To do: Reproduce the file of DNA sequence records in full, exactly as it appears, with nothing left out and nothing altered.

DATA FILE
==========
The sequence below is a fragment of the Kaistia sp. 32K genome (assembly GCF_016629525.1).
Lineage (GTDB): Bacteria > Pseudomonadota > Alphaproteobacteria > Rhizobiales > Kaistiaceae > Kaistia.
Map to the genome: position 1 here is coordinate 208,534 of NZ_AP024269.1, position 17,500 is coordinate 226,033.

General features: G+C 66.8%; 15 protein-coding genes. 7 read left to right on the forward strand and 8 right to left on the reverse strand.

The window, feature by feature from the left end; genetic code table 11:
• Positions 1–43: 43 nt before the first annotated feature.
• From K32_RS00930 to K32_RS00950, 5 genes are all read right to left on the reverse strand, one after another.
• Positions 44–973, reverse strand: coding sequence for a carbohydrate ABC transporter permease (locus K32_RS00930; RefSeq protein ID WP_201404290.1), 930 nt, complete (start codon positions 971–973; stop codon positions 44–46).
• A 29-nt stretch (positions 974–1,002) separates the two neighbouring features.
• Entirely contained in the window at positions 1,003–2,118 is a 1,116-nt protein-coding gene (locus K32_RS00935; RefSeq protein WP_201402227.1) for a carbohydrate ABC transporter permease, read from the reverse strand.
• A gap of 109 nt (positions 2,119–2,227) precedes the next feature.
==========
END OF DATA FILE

The sequence below is a fragment of the Kaistia sp. 32K genome (assembly GCF_016629525.1).
Lineage (GTDB): Bacteria > Pseudomonadota > Alphaproteobacteria > Rhizobiales > Kaistiaceae > Kaistia.
Map to the genome: position 1 here is coordinate 208,534 of NZ_AP024269.1, position 17,500 is coordinate 226,033.

General features: G+C 66.8%; 15 protein-coding genes. 7 read left to right on the forward strand and 8 right to left on the reverse strand.

The window, feature by feature from the left end; genetic code table 11:
• Positions 1–43: 43 nt before the first annotated feature.
• From K32_RS00930 to K32_RS00950, 5 genes are all read right to left on the reverse strand, one after another.
• Positions 44–973, reverse strand: coding sequence for a carbohydrate ABC transporter permease (locus K32_RS00930; RefSeq protein ID WP_201404290.1), 930 nt, complete (start codon positions 971–973; stop codon positions 44–46).
• A 29-nt stretch (positions 974–1,002) separates the two neighbouring features.
• Entirely contained in the window at positions 1,003–2,118 is a 1,116-nt protein-coding gene (locus K32_RS00935; RefSeq protein WP_201402227.1) for a carbohydrate ABC transporter permease, read from the reverse strand.
• A gap of 109 nt (positions 2,119–2,227) precedes the next feature.